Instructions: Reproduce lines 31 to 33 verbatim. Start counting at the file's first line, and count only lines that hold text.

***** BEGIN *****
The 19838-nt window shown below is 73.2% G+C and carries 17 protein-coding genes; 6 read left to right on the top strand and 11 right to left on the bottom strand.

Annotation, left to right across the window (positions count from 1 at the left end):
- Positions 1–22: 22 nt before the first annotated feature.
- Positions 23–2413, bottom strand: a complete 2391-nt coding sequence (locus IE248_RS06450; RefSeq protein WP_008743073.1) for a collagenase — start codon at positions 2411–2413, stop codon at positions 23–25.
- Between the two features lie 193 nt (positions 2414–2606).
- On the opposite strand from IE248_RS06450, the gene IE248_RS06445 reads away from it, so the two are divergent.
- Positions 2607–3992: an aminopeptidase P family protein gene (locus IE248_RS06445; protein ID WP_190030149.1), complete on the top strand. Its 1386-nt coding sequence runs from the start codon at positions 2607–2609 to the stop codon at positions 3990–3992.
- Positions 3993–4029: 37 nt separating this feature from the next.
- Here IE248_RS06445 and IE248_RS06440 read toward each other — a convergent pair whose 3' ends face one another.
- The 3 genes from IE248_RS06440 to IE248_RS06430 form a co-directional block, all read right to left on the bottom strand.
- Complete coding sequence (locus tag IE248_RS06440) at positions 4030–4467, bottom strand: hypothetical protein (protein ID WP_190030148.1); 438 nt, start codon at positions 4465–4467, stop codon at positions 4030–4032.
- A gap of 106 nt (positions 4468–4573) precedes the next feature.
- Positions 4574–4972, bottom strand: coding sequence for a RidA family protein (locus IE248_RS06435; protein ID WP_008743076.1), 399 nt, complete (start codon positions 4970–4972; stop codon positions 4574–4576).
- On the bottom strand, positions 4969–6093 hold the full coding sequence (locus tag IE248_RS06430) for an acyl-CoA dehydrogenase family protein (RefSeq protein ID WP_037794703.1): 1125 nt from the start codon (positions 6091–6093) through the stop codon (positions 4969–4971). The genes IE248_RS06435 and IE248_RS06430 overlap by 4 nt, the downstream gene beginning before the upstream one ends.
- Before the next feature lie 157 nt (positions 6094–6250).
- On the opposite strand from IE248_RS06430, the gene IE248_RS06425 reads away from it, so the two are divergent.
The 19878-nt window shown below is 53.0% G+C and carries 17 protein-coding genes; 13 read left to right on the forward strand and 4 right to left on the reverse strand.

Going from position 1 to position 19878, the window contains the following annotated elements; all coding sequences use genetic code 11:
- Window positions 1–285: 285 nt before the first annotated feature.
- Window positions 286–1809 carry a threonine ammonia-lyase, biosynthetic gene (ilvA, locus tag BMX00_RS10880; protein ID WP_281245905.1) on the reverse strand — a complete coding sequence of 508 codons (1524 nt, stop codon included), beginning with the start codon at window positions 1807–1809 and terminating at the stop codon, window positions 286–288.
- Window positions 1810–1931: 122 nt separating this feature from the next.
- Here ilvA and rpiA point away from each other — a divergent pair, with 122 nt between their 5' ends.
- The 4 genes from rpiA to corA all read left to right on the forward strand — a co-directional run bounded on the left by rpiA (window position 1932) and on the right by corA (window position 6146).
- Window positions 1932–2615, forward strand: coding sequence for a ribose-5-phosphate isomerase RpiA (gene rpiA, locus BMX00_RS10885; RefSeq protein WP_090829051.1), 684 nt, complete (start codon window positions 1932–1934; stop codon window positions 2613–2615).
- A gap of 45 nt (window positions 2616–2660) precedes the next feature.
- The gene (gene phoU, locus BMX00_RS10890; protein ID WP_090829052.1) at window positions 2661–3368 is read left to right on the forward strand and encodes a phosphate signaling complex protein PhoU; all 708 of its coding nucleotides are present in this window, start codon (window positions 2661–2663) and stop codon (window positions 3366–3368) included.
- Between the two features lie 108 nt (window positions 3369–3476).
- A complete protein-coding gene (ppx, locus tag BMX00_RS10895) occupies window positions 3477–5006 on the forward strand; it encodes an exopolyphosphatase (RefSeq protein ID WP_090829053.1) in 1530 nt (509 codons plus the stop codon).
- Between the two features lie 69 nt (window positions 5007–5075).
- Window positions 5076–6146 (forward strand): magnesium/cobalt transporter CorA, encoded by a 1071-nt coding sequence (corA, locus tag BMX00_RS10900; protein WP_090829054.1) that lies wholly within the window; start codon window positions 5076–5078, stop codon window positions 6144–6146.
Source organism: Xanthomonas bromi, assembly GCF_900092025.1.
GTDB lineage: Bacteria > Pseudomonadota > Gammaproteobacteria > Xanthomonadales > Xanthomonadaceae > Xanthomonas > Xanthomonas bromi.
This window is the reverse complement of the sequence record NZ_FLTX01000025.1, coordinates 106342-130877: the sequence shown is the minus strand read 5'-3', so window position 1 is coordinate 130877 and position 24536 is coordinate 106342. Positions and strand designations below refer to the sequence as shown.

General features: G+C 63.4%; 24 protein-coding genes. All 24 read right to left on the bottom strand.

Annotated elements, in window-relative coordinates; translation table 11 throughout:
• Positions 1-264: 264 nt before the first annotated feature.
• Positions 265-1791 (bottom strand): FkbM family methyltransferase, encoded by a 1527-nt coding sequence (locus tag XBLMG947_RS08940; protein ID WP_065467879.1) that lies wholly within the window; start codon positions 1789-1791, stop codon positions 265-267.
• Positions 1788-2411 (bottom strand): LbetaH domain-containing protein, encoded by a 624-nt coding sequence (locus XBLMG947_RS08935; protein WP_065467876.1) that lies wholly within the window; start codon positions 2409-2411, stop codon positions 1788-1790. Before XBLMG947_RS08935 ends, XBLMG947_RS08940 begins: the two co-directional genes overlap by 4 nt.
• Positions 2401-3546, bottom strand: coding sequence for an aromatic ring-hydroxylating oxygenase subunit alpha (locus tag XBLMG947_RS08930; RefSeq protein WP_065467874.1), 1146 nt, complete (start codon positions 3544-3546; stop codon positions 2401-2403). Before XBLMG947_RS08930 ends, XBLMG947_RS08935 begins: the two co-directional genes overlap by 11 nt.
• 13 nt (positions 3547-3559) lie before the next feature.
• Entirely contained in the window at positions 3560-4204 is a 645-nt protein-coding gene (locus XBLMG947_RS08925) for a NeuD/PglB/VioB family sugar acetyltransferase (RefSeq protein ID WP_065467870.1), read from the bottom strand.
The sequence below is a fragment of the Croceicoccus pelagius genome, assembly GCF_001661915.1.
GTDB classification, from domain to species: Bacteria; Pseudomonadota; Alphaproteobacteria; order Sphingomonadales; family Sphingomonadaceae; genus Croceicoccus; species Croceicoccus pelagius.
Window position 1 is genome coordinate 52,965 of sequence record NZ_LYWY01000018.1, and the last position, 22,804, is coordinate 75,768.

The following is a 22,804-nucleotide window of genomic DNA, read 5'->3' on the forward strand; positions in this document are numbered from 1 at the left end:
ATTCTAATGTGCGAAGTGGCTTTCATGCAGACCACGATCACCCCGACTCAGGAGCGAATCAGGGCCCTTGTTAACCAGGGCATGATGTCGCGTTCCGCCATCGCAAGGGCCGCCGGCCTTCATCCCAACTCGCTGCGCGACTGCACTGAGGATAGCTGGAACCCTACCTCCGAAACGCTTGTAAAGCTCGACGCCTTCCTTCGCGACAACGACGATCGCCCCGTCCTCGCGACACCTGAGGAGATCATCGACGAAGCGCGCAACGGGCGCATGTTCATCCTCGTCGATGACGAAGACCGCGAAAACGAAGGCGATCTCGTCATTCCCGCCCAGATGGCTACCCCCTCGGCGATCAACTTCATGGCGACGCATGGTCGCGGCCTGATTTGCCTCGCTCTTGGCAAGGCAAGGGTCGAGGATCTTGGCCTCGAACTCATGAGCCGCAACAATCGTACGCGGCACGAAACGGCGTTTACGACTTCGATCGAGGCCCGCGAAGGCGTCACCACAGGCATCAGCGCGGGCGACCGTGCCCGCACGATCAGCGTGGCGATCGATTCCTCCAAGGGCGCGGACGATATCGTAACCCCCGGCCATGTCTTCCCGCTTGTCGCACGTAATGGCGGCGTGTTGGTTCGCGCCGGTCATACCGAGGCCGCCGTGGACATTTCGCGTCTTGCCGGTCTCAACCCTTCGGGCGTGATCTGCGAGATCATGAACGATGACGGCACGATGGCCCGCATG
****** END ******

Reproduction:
Source organism: Xanthomonas bromi, assembly GCF_900092025.1.
GTDB lineage: Bacteria > Pseudomonadota > Gammaproteobacteria > Xanthomonadales > Xanthomonadaceae > Xanthomonas > Xanthomonas bromi.
This window is the reverse complement of the sequence record NZ_FLTX01000025.1, coordinates 106342-130877: the sequence shown is the minus strand read 5'-3', so window position 1 is coordinate 130877 and position 24536 is coordinate 106342. Positions and strand designations below refer to the sequence as shown.